Saturday, June 20, 2009

Roseate Tern, Wilson's Storm-Petrels and Gannet at St. Peter's

I spent 2 hours this morning seawatching at the point, mostly off St. Peter's, and watching a thunderstorm come across the bay. The tide was high and falling.

Like I later jokingly told Bob Fogg when I ran into him, I think this shearwater thing is a myth. Bob commented that the evening has been better for the large tubenoses. The small ones, i.e. Wilson's Storm-petrels, were fairly easy to find, and I counted 12. I never saw more than 2 at one time, but every storm-petrel was flying left, into the southeast wind, so I am assuming I didn't double count.

The best bird was a gorgeous adult Roseate Tern, which really stood out from the Forster's and Commons with its rapid, Least-Tern-like wingbeat and extremely long tail (the all-black bill and pink flush didn't hurt, either.) A single immature Northern Gannet flew into the bay but far offshore and the continuing female Black Scoter with the bad left wing floated past on the falling tide. Two Black Skimmers, two Royal Terns and three American Oystercatchers also made appearances.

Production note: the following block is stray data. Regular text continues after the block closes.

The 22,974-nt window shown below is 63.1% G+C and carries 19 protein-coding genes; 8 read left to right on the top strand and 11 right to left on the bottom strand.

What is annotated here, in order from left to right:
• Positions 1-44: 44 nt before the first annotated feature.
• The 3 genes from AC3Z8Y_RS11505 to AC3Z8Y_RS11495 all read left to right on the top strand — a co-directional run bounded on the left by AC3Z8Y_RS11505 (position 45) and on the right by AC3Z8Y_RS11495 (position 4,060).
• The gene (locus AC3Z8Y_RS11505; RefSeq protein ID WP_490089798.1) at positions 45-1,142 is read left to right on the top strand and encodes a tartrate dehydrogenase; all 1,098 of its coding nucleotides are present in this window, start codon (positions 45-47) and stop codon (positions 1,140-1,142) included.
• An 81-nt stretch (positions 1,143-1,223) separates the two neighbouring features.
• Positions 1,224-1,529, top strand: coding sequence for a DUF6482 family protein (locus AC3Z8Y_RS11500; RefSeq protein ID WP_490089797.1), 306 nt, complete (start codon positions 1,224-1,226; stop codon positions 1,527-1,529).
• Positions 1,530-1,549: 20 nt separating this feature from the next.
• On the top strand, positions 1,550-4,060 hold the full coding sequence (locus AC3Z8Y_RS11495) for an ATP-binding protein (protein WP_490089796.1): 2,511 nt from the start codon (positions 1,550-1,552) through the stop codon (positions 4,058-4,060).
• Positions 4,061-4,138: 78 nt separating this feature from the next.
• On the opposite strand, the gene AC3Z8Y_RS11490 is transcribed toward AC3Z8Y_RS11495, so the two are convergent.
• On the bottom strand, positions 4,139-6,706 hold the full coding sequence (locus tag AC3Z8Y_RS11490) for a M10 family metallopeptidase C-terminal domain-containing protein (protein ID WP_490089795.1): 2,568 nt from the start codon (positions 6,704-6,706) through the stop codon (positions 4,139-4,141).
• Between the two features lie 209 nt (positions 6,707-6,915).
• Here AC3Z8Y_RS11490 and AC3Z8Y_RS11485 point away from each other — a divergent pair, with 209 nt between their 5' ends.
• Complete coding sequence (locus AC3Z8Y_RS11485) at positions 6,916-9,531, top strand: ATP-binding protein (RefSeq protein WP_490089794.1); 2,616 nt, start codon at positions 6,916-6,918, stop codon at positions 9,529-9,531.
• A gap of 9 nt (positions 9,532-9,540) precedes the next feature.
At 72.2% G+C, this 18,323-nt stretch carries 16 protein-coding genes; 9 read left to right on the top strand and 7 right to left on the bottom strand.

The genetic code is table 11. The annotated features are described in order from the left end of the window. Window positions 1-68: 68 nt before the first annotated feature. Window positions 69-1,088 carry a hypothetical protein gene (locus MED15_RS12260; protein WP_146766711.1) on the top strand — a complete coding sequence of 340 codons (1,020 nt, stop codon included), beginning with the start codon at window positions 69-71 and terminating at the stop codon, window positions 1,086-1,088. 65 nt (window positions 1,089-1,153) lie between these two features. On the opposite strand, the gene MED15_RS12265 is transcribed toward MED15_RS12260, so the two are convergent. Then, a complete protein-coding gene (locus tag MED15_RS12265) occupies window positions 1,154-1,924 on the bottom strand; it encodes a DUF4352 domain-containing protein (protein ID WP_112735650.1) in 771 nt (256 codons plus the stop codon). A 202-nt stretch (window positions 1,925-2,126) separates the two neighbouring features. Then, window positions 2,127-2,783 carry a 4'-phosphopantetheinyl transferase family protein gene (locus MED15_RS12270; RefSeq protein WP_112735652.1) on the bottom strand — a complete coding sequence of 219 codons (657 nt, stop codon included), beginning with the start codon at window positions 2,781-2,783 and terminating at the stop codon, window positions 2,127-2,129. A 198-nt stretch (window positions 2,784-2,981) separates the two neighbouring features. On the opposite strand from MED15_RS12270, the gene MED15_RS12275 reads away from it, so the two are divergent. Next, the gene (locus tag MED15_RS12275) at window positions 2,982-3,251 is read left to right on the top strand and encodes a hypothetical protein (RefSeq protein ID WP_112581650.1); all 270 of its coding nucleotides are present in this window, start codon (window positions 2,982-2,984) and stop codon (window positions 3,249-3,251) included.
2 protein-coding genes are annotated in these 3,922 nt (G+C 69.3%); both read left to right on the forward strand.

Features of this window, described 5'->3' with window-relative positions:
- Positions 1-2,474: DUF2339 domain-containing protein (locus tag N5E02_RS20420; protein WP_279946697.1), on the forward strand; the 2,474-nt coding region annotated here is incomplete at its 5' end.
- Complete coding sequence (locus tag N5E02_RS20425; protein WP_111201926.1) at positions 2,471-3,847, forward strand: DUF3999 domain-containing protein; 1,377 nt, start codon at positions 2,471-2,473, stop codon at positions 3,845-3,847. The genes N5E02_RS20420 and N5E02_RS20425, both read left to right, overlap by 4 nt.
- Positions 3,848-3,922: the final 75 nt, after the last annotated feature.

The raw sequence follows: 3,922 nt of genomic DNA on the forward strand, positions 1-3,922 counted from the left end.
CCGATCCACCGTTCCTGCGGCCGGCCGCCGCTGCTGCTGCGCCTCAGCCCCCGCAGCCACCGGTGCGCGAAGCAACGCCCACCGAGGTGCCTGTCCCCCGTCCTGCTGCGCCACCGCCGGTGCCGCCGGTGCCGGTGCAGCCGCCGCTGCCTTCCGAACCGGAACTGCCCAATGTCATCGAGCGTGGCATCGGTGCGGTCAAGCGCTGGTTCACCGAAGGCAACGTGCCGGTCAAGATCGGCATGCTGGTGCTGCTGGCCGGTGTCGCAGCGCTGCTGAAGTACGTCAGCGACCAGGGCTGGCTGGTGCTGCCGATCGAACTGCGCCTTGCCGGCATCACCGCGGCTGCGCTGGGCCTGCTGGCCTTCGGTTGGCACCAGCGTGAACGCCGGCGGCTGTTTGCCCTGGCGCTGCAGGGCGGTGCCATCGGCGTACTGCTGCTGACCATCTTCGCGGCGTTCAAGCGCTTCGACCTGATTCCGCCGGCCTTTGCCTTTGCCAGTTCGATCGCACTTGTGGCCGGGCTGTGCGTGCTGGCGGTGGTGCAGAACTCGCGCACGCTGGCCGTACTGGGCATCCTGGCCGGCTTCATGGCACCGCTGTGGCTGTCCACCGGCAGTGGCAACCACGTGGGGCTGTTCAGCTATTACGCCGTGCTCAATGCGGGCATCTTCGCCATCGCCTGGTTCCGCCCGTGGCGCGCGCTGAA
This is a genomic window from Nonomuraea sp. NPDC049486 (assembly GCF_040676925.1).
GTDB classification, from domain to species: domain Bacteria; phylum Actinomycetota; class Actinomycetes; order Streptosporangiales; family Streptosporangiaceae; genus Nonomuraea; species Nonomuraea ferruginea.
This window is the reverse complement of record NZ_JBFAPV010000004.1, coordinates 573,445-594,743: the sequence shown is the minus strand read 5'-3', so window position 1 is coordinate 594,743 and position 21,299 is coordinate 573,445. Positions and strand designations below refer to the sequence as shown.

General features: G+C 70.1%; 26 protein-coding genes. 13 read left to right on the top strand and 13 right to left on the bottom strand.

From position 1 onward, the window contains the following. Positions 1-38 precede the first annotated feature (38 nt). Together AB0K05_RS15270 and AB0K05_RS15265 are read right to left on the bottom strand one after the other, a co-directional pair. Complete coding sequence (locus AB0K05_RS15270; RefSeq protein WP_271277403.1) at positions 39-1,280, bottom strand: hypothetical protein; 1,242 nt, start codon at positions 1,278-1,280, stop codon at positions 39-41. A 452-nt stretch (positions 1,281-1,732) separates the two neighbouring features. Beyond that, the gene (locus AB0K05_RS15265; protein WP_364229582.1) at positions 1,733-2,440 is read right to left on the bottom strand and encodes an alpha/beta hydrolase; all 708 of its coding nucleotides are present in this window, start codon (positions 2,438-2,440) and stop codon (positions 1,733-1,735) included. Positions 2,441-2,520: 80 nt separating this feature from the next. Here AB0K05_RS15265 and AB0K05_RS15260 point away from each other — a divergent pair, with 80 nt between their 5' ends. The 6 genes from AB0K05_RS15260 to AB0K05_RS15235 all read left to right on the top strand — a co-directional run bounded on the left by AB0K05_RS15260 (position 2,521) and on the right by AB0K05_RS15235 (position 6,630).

Three White-tailed Deer standing on the beach next to the Bunker pretty much ignored passing beachcombers. Deer on the beach happen, but whenever they do it's still a surprise.

No comments: